College IT officials: Show us the money … please

Funding topped the list of IT officials' concerns as college budgets stagnate.
Funding topped the list of IT officials' concerns as college budgets stagnate.

Technology funding in higher education will remain flat or decrease for the “foreseeable future,” according to an annual education technology report released June 10, as campus IT officials said funding was their top concern over the past year.

The survey of 424 campus technology decision makers shows that administrative systems, computer security, teaching and learning with technology, identity and access management, and disaster recovery also were among the top 10 most pressing issues.

EDUCAUSE, a higher-education technology advocacy group, conducted the survey, which was sent to nearly 2,000 college IT officials. The survey had a 22-percent response rate, according to EDUCAUSE.

IT leaders at research universities and community colleges alike have bemoaned the dwindling technology funds available during the economic downturn that started almost two years ago. Much of the discussion at EduComm, an education technology conference held June 7-9 in Las Vegas, centered on how campuses can stretch shrinking IT dollars with innovative technologies.

The EDUCAUSE report said that stagnating IT budgets might present an ideal “time to turn this issue completely on its head.”

“That is, rather than bemoaning insufficient funding for present and planned IT services and initiatives and trying to find the best ways to seek increased funds, perhaps the time has come for IT leaders to accept the level of funding for technology as a given and begin to work with others on campus to determine what services can be offered within the allocated budget,” the report said. “Rather than seeing the perceived (or real) lack of funding as a problem, perhaps IT leaders can see it as an opportunity to engage with other campus leaders in a meaningful discussion about priorities.”

Survey respondents ranked administrative and information systems second on their list of top concerns, although few respondents ranked this topic among those with the “potential to become more significant,” meaning technology chiefs are largely comfortable with their schools’ administrative computing.

“In other words, these systems are clearly of strategic importance to CIOs, consume much of their time, and are one of the largest expenditures in the IT budget, but they are generally viewed as stable operations…” the report said.

The increasingly sophisticated scam eMail campaigns flooding college faculty and students’ in-boxes is one reason security has remained near the top of IT department concerns, according to EDUCAUSE.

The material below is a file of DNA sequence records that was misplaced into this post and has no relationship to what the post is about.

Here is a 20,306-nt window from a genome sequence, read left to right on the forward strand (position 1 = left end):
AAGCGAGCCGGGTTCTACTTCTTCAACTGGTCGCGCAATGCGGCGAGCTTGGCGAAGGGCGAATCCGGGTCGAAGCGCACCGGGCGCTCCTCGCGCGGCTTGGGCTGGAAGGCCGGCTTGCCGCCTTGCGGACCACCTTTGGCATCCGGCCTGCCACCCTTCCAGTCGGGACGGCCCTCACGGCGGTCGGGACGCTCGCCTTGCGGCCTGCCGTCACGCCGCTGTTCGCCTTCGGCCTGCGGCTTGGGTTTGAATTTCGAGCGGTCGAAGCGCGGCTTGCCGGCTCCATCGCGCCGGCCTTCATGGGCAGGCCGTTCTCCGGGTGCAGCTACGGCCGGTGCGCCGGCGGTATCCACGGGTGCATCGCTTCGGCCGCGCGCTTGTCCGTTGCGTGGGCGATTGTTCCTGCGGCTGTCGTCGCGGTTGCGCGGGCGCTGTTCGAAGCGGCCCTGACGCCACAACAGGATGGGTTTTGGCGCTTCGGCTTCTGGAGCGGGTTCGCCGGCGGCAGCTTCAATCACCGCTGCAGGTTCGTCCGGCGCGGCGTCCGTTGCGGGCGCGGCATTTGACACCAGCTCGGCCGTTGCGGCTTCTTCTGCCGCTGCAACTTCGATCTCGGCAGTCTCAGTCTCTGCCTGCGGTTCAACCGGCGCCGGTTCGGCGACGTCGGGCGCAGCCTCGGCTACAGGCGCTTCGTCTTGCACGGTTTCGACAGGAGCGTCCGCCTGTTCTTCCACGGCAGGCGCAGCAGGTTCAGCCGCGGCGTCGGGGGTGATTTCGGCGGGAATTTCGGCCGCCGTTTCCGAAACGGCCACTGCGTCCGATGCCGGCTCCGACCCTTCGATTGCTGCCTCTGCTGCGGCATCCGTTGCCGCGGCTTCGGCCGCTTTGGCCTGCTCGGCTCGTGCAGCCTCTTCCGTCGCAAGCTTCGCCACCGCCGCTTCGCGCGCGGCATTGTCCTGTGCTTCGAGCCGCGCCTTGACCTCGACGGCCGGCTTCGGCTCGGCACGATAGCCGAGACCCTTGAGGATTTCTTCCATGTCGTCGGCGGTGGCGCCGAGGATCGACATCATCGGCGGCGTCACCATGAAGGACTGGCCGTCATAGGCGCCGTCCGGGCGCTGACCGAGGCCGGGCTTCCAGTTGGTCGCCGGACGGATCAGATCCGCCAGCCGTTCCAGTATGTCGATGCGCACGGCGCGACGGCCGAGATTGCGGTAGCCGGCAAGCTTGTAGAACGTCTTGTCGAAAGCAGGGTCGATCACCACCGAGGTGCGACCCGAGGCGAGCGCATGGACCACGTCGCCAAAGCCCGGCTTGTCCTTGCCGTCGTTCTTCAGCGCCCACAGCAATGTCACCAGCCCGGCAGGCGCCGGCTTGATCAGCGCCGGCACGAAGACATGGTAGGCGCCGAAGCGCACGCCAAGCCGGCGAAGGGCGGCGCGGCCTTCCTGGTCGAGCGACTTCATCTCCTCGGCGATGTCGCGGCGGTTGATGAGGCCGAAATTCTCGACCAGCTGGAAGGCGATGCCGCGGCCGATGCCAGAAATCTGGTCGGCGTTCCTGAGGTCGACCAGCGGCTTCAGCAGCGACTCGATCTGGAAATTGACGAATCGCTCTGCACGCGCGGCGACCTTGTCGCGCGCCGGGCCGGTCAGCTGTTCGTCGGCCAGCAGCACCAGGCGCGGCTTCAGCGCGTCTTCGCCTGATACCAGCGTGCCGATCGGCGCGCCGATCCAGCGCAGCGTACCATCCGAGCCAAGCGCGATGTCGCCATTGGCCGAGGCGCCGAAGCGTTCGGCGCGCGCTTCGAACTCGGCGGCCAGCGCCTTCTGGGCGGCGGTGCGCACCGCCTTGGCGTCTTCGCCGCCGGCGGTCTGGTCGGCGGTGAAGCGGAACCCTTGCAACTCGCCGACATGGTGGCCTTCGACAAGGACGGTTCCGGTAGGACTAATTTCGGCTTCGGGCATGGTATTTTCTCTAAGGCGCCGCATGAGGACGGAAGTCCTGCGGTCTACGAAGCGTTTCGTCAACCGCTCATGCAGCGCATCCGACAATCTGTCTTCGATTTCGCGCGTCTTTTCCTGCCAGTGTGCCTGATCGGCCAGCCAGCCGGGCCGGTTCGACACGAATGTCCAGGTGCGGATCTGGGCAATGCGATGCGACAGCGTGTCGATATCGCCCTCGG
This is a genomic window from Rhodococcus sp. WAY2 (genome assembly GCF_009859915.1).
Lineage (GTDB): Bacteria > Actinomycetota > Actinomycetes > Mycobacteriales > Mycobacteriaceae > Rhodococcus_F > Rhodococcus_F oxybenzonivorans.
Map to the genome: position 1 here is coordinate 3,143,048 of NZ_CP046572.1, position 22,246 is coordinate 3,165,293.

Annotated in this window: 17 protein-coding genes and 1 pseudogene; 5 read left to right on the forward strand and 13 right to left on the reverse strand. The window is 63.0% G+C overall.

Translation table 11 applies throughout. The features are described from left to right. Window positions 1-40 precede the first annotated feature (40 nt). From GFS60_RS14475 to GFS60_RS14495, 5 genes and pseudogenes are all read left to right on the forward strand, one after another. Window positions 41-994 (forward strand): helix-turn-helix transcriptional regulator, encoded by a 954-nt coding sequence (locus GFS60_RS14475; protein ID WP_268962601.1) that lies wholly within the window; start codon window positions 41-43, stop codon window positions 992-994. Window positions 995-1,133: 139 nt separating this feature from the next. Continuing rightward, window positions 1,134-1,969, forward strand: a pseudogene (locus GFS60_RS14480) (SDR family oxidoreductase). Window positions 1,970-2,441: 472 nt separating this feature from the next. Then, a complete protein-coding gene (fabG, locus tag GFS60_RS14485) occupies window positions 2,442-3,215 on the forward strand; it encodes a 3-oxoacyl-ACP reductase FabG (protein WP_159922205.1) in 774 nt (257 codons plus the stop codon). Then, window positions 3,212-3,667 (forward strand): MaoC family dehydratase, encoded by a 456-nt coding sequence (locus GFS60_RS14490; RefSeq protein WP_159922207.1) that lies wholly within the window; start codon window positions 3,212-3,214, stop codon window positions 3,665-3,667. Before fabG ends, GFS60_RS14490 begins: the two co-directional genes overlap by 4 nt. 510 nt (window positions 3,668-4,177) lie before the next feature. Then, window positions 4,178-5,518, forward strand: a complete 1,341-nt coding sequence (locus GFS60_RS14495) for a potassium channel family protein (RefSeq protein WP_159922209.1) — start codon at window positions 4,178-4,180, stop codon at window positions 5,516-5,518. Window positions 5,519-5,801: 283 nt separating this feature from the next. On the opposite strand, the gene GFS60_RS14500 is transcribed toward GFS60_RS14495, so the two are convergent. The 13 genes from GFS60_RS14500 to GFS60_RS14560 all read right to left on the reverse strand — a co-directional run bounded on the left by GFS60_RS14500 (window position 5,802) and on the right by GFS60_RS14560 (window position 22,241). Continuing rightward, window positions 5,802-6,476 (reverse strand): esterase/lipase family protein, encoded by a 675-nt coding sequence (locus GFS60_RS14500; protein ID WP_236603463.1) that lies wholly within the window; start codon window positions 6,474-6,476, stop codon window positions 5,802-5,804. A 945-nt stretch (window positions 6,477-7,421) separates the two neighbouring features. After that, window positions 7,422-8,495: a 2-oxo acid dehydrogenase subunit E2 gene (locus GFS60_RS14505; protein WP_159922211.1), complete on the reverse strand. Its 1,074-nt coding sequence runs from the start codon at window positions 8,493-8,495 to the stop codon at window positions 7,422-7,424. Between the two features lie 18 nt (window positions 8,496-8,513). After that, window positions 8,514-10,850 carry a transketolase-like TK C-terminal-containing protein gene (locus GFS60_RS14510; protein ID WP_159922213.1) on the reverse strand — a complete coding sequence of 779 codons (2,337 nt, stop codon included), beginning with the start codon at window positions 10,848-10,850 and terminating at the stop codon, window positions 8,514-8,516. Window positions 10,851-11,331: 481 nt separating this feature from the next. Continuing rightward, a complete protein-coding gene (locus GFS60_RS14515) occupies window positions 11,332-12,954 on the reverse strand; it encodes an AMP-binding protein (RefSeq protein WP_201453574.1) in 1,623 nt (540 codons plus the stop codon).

“Higher-education communities that once faced mass mailings about lottery winnings are now dealing with harder-to-recognize, more targeted scams, such as fake requests for funds using the name of a known faculty member and describing a seemingly believable issue with overseas travel,” the report said.

Security breaches can be costly: A report recently released by the Ponemon Institute, a Michigan-based independent research firm focusing on data protection, said that data-breach incidents “cost U.S. companies $204 per compromised customer record in 2009.”

Campus IT departments’ ability to adapt to new technologies made the list of top-10 concerns, ranking seventh overall.

Students’ growing use of internet-ready phones such as the iPhone or BlackBerry, and the acceptance of cloud computing-based services such as Google’s Gmail and Microsoft’s Live@edu—a trend largely borne from colleges’ declining technology funds, and the desire to outsource the management and upkeep of large systems—are two developments IT officials hope their institutions can adapt to.

New technologies taking root among students and faculty members “not only impact traditional IT support models but also challenge deeply rooted institutional policies, business processes, and operational practices,” according to the report.

IT decision makers have reason to worry about higher education’s ability to adapt to changing technology. Fewer than half of students who responded to a national survey from 2009 said their professors are using instructional technology.

The study also revealed a jump in the percentage of students who use technology to prepare for college classes. Eighty-one percent said they used computers, social networking, and other tools to study, marking an 18-point increase from 2008, according to CDW-G’s “21st Century Campus Report,” which was released last fall.

Forty-five percent of students said technology was “fully integrated into their curriculum,” a 9-percent decrease from last year.

Only three out of 10 students and two of 10 faculty members surveyed said colleges and universities were “preparing students to successfully use technology when they enter the workforce.”

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